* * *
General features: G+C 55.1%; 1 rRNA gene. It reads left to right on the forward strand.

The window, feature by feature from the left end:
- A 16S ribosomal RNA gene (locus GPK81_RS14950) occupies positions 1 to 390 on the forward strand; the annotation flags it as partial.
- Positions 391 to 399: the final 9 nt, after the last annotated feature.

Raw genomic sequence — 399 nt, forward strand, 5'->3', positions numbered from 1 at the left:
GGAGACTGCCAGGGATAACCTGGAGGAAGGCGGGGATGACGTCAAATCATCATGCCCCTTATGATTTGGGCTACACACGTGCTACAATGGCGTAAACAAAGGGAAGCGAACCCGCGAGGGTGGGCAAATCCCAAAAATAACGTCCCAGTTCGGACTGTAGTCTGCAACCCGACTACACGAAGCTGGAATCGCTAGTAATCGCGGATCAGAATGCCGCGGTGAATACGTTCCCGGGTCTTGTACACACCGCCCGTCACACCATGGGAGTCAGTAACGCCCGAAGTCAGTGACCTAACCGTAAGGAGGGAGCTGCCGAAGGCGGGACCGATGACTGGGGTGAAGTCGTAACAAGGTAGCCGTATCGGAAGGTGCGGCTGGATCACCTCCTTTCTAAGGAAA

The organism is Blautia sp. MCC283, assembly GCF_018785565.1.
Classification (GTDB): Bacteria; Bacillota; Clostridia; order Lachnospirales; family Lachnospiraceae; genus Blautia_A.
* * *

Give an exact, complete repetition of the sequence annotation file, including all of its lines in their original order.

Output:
General features: G+C 55.1%; 1 rRNA gene. It reads left to right on the forward strand.

The window, feature by feature from the left end:
- A 16S ribosomal RNA gene (locus GPK81_RS14950) occupies positions 1 to 390 on the forward strand; the annotation flags it as partial.
- Positions 391 to 399: the final 9 nt, after the last annotated feature.

Raw genomic sequence — 399 nt, forward strand, 5'->3', positions numbered from 1 at the left:
GGAGACTGCCAGGGATAACCTGGAGGAAGGCGGGGATGACGTCAAATCATCATGCCCCTTATGATTTGGGCTACACACGTGCTACAATGGCGTAAACAAAGGGAAGCGAACCCGCGAGGGTGGGCAAATCCCAAAAATAACGTCCCAGTTCGGACTGTAGTCTGCAACCCGACTACACGAAGCTGGAATCGCTAGTAATCGCGGATCAGAATGCCGCGGTGAATACGTTCCCGGGTCTTGTACACACCGCCCGTCACACCATGGGAGTCAGTAACGCCCGAAGTCAGTGACCTAACCGTAAGGAGGGAGCTGCCGAAGGCGGGACCGATGACTGGGGTGAAGTCGTAACAAGGTAGCCGTATCGGAAGGTGCGGCTGGATCACCTCCTTTCTAAGGAAA

The organism is Blautia sp. MCC283, assembly GCF_018785565.1.
Classification (GTDB): Bacteria; Bacillota; Clostridia; order Lachnospirales; family Lachnospiraceae; genus Blautia_A.